For the first time in 7 months I am booked in to get my hair cut (seriously) and I must admit the no maintenance lifestyle I have fallen into is making a style selection tough. My requirements include

  • Should not require regular brushing
  • Must not require any upkeep (eg trims more than once a year)
  • Must be able to be tied back (top knot preferable)
  • Must be able to cope with not being washed for one to two weeks at a time as sometimes I forget.

As you can see this list somewhat narrows down my options and removes some of the more fashionable cuts I like on my ever growing Pinterest board. Unfortunately I have also taken a shine to the enemy of the low maintenance Mum, the fringe. Even in my maintenance hey day the fringe was my hair nemesis. I so desperately craved one but would regret the upkeep almost immediately. It got to a point with my last regular hairdresser that I had to make her promise never to cut me one even if I asked for it.

When the momentus haircut day comes I can see one of two situations happening. The first is that I will completely chicken out and ask for a small trim on the current mop and that’s it. The second is I can see myself losing my senses and leaving not only with a fringe but some sort of edgy hair do and intense colour that requires weekly upkeep that will never fit into my no maintenance lifestyle.

It’s a tough situation.

I am hoping the haircut will provide some maintenance motivation for me. I’ll never be ‘low maintenance’ Mummy but maybe I can start with a commitment to wash and brush my hair on a more regular basis. It’s not much but it’s progress.

Terrible Toddlers


Dear Readers,

I’m writing this from my home, which has come under the regime of a tiny but fierce dictator. Like his North Korean counterpart this dictator is benevolent one moment then positively psychotic the next with violence his latest weapon in his arsenal of tricks that maintain and support his all powerful rule.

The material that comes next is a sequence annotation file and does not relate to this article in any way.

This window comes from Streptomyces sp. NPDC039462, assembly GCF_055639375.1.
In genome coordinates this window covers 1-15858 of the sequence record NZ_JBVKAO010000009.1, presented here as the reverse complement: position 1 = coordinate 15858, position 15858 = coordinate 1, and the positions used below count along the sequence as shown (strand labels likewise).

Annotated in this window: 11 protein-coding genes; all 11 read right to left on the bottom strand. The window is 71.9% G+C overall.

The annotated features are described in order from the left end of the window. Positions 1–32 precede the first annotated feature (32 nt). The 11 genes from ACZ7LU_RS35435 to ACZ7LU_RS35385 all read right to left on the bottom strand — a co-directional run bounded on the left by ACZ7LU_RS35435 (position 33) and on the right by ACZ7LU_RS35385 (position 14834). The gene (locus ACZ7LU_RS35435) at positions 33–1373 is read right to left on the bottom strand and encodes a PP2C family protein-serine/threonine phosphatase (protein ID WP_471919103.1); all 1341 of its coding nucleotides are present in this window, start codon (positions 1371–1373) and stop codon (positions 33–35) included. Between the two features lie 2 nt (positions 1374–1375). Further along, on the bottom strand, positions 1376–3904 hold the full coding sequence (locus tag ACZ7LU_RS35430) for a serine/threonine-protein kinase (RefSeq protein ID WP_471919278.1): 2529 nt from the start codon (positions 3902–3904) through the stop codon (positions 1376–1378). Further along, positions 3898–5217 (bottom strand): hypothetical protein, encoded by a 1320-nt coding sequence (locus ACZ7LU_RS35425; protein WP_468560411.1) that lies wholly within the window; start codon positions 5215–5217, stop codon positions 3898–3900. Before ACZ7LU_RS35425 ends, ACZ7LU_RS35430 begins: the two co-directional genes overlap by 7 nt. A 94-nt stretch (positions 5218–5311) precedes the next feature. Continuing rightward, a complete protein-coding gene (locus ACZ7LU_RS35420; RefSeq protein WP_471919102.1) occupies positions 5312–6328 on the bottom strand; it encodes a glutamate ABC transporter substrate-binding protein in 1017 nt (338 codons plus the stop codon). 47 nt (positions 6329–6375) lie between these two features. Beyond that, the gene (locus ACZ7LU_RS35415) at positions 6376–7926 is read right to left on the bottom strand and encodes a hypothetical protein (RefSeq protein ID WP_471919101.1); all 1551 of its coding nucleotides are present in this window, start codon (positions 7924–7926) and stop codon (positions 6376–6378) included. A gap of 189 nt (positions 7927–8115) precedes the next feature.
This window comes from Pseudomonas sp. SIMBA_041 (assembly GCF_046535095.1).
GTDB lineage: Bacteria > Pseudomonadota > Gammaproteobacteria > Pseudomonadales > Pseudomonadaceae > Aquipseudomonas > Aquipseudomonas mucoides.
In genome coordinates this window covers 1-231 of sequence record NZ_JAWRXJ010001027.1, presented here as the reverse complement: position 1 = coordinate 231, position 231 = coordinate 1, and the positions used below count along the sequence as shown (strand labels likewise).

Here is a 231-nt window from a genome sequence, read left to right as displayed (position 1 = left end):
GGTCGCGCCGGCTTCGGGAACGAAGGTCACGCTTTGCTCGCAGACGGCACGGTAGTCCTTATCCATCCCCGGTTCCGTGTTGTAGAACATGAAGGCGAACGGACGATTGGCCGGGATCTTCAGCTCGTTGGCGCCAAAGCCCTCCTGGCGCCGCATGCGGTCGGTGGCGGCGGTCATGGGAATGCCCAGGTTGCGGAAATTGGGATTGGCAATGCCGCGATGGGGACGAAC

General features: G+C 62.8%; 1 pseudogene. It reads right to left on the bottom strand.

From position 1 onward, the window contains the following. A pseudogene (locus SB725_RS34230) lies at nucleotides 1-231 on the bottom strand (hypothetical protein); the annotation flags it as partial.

In short, we now live with a toddler.

There is a general concensus of ‘WTF’ among my Mother’s Group friends as we all seemed to suddenly wake up one day with a small aggressive human living in our midst. The cute goo-ing babies are gone and in the places are the toddlernators, throwing their tiny weights around like they own the place. There are tantrums, random bursts of anger (for no apparent reason) wilful disobedience, outrageous demands (mainly for bottles or custard) and a slap fest that would not be out of place on a show called “The Real House Toddlers of Canberra”. Yes, it actually is that bad.

I longed for Hugh to grow a bit more so he could ‘do more stuff’. Unfortunately that stuff is counter productive to my sanity. I think we should have known the second he learned the word ‘no’ that things were about to go down hill.

”Hugh, would you like some lunch?”


“Hugh, would you like a drink”


”Hugh, can you please stop doing that for Mummy?”


”Hugh, would you like to learn a word other than ‘no’?”


I am becoming skilled at negotiating with a 20 month old. In these negotiations it’s hard as the person who holds the balance of power is also the person who can only say about 10-15 spontaneous and legible words. The rest are words they’ve repeated after you or unintelligible babble. Not easy to reach a mutually desirable outcome.

”Hugh, what would you like for breakfast this morning? You can have Cereal, fruit, yogurt or toast”

”Tstard” (Custard for those who don’t speak Hugh. Please note this can sound very similar to ‘Daddy’ but is generally said directly to the fridge door rather than at Tim”.

”No, you can’t have custard for breakfast. Would you like toast?”

”Tstard” (Said adamantly in front of the fridge)

”No sweetie, Mummy didn’t say that as an option.” See the negotiating skills. “ You can have yoghurt”